It is hard enough generating additional revenue to come into the supply chain, so I am now looking forward to AHDB’s ‘market intelligence’ department coming up with an intelligent suggestion. I fear, though, I might have to wait a while on this evidence. I continue now with Arla, but in an altogether different vein.


Like many Arla owners (and many other farmers whose price isn’t going up because their buyer hides behind currency issues or basket pricing) I am questioning why the farmgate price isn’t increasing at pace. Aside from the forward selling issue and the market lag which is affecting everyone, Arla’s price is, of course, affected by its currency smoothing mechanism.




On analysis of the numbers, it is clear that as milk prices were falling between April 2014 until early 2016, the smoothed price was higher than the monthly price so there was a price advantage.


Now, though, it is a different matter. The current farmgate milk price without any currency smoothing – that is on a floating month-by-month rate – would put the November price at a very respectable 27ppl or greater– that is a 4ppl premium above the Arla standard litre price of 23.14ppl.


In reality, the Arla mechanism is similar in principle to a fixed rate bank loan or a futures contract, in so far as it smooths out volatility. The mechanism is depressing prices today, but there has been an advantage over the long term. That said, the price is the price and it simply is not good enough.


No doubt there will be some interesting dialogue when the firm’s boss is quizzed at January’s Semex conference, together with its market expert from Denmark who will hopefully be giving out some very good news for 2017.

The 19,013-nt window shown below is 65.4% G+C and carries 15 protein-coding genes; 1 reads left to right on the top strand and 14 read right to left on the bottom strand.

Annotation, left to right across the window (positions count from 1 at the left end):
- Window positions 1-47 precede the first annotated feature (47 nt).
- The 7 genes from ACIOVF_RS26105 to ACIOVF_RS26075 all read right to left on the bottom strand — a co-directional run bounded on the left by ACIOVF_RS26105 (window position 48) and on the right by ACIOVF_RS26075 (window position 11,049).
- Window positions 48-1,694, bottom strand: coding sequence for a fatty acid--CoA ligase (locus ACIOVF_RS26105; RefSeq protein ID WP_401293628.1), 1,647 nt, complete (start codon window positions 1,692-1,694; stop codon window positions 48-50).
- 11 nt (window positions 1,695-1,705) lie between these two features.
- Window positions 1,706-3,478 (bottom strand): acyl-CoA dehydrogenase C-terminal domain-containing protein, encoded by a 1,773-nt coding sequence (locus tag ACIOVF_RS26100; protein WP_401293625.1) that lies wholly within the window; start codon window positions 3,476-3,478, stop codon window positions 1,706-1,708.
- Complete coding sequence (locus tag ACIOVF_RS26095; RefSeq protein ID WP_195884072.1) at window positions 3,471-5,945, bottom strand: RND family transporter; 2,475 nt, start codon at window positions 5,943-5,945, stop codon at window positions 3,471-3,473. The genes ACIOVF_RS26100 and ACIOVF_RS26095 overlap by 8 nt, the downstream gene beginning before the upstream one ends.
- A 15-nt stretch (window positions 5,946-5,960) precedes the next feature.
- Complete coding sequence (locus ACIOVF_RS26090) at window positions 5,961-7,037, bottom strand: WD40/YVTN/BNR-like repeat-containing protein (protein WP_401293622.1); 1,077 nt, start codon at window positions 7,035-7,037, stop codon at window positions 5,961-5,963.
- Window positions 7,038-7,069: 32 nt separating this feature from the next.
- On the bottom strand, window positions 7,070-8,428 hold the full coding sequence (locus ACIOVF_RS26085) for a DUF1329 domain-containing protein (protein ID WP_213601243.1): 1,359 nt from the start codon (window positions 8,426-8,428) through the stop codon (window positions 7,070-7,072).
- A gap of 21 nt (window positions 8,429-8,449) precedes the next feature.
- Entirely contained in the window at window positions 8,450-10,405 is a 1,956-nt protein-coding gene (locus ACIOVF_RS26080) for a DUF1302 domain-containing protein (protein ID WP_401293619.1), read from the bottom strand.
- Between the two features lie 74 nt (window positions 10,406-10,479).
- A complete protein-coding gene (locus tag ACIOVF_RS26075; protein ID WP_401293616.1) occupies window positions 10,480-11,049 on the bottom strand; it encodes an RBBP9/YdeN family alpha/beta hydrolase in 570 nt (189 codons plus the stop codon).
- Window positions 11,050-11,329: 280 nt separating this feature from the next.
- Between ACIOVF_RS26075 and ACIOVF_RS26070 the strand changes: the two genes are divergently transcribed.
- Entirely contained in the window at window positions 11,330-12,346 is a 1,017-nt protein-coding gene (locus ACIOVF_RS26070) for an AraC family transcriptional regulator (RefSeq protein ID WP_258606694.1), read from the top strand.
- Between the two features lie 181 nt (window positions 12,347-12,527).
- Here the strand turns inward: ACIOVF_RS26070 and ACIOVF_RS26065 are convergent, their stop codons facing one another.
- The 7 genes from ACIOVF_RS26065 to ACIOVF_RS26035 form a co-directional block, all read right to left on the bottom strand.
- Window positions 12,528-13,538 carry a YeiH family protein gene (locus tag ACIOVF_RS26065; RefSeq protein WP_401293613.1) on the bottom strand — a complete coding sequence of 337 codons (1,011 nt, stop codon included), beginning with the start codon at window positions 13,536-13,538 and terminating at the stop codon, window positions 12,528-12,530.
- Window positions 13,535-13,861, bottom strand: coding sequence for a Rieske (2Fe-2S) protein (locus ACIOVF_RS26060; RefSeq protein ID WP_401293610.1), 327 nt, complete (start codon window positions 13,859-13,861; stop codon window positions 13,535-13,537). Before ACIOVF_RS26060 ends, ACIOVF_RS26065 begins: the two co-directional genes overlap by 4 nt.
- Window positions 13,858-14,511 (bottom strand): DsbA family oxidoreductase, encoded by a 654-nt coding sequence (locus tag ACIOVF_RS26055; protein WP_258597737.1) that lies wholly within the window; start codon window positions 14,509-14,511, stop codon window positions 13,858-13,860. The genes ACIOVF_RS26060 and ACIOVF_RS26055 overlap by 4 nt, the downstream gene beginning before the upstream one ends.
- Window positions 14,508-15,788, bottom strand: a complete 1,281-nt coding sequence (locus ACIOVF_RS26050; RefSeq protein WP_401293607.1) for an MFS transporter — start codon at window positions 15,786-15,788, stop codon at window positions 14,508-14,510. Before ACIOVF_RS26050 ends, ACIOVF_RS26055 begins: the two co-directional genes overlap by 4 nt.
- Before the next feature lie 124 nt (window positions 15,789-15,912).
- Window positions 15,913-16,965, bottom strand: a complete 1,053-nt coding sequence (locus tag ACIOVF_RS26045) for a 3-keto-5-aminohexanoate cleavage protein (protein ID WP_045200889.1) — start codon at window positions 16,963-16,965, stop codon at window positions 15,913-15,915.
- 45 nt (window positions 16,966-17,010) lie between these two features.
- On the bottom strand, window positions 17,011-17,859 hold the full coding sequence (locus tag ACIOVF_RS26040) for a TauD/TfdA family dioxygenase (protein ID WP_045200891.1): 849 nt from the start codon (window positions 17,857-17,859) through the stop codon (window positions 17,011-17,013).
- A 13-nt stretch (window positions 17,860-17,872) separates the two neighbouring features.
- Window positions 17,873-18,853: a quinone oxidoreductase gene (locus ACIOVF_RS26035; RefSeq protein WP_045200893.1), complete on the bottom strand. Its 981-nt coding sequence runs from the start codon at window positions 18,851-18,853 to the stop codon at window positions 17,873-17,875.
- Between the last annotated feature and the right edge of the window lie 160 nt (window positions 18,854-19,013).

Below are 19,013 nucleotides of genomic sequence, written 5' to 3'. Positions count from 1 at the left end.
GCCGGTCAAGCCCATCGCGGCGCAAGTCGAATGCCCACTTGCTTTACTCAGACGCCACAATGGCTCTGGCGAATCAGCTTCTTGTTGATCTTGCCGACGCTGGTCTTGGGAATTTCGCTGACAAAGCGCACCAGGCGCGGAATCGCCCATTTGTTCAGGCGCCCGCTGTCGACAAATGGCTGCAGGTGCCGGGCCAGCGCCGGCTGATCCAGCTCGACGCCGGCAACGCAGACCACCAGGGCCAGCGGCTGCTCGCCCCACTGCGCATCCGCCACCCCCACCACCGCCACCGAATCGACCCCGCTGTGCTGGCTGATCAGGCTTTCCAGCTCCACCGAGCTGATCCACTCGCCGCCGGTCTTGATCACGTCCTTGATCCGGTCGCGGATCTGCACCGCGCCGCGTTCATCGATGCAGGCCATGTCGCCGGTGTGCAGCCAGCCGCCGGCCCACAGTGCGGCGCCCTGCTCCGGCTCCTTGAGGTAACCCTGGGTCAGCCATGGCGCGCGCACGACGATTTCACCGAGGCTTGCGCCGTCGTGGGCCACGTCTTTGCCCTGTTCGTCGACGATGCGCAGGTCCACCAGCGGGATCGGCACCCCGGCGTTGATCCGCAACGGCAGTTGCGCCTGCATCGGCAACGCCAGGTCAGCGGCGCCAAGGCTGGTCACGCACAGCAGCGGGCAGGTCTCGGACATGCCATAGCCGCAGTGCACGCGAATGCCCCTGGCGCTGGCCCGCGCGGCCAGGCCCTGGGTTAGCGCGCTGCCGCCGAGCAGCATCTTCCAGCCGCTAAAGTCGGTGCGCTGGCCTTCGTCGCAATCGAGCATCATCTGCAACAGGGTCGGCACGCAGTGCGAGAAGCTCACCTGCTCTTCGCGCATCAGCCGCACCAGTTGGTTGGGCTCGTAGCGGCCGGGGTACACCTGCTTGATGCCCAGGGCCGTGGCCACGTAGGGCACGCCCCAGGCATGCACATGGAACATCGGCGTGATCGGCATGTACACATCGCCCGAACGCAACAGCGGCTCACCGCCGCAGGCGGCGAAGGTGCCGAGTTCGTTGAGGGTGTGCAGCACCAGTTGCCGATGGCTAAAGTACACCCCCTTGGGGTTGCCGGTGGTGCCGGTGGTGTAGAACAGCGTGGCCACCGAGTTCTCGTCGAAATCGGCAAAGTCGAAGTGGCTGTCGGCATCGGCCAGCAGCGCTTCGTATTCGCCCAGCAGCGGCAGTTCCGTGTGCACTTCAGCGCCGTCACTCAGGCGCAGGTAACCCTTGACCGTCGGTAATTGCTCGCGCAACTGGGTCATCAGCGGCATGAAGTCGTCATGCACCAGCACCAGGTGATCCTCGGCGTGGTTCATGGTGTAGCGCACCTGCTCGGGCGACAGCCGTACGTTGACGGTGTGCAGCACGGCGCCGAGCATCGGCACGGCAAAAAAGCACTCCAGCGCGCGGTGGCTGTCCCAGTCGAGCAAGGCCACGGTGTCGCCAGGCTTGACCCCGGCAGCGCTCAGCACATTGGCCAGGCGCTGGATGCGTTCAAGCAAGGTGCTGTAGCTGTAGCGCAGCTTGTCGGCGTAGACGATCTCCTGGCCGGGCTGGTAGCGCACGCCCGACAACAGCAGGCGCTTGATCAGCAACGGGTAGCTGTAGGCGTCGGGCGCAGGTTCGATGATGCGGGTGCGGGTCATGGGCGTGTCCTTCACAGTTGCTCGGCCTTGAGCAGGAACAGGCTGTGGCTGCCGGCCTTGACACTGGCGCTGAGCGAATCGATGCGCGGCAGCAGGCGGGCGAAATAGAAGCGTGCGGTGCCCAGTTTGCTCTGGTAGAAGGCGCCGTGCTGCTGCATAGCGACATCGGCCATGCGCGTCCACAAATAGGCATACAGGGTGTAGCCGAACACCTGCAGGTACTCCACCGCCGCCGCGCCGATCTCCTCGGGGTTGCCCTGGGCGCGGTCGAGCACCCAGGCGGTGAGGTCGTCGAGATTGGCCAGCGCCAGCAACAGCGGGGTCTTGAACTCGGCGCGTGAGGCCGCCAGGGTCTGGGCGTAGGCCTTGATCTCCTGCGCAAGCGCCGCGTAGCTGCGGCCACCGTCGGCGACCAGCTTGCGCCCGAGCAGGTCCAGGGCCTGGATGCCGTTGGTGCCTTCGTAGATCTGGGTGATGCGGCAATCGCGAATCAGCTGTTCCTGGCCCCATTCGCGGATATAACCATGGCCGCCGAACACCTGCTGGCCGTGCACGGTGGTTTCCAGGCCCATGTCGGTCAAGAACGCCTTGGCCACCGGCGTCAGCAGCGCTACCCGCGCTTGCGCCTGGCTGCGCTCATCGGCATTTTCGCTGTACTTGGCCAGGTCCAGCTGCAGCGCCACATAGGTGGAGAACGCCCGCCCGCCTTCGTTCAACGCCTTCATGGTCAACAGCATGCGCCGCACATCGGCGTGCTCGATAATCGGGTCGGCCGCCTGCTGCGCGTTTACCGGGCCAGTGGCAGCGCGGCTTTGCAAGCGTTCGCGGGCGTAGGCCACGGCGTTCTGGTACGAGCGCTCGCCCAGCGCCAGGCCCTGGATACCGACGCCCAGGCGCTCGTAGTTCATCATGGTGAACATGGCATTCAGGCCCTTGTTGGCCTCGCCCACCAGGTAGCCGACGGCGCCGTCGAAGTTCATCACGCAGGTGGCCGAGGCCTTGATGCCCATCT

The big question for non-Arla farmers is this – why are your farmgate prices dragging their heels when you don’t have a currency smoothing mechanism? Or is it the case Arla sets the UK milk price for the majority, if not all, nonaligned producers? By the time you read this Christmas should be a few days away.


If anyone is looking for a £10 stocking filler for someone then the book Cows and Catastrophes, by Cornish dairy farmer Brindley Hosken, is one farmer’s story which many will relate to.


It is a good read and available from Old Pond Publishing.




Alternatively, if you are married to a Muller supplier then, for the same money, you could always buy your other half a gift voucher for their first month’s suggested membership subscription to the new Muller Board and representative structure, made out to a Mr Sooty of Aberdeen.


But please, if you do, send me a video when they unwrap it. Finally, may I wish all my readers a Happy Christmas and a more prosperous New Year, which, let’s face it, wouldn’t be difficult compared to this one.


And I appreciate all your feedback, comments and tip-offs. It is, I have to say, telling, sad and shameful many farmers feel they can tell me the things they do but do not feel they could tell their milk buyers for fear of discrimination or reprisals.


Keep your comments coming!

Dairy Farmer